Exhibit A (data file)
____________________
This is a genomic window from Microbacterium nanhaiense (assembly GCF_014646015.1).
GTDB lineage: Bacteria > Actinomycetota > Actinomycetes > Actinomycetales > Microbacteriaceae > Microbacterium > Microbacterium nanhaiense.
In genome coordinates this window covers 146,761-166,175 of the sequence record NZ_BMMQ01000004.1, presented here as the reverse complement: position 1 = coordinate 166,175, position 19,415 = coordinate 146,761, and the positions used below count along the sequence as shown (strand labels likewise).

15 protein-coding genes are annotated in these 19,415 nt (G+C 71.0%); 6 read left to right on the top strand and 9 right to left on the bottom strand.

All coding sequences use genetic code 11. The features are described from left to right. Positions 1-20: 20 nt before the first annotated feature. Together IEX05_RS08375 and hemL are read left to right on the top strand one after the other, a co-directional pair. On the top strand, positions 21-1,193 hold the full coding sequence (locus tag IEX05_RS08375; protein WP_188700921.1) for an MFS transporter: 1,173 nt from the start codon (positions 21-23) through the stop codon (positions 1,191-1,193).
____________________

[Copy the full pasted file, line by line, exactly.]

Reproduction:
This is a genomic window from Microbacterium nanhaiense (assembly GCF_014646015.1).
GTDB lineage: Bacteria > Actinomycetota > Actinomycetes > Actinomycetales > Microbacteriaceae > Microbacterium > Microbacterium nanhaiense.
In genome coordinates this window covers 146,761-166,175 of the sequence record NZ_BMMQ01000004.1, presented here as the reverse complement: position 1 = coordinate 166,175, position 19,415 = coordinate 146,761, and the positions used below count along the sequence as shown (strand labels likewise).

15 protein-coding genes are annotated in these 19,415 nt (G+C 71.0%); 6 read left to right on the top strand and 9 right to left on the bottom strand.

All coding sequences use genetic code 11. The features are described from left to right. Positions 1-20: 20 nt before the first annotated feature. Together IEX05_RS08375 and hemL are read left to right on the top strand one after the other, a co-directional pair. On the top strand, positions 21-1,193 hold the full coding sequence (locus tag IEX05_RS08375; protein WP_188700921.1) for an MFS transporter: 1,173 nt from the start codon (positions 21-23) through the stop codon (positions 1,191-1,193).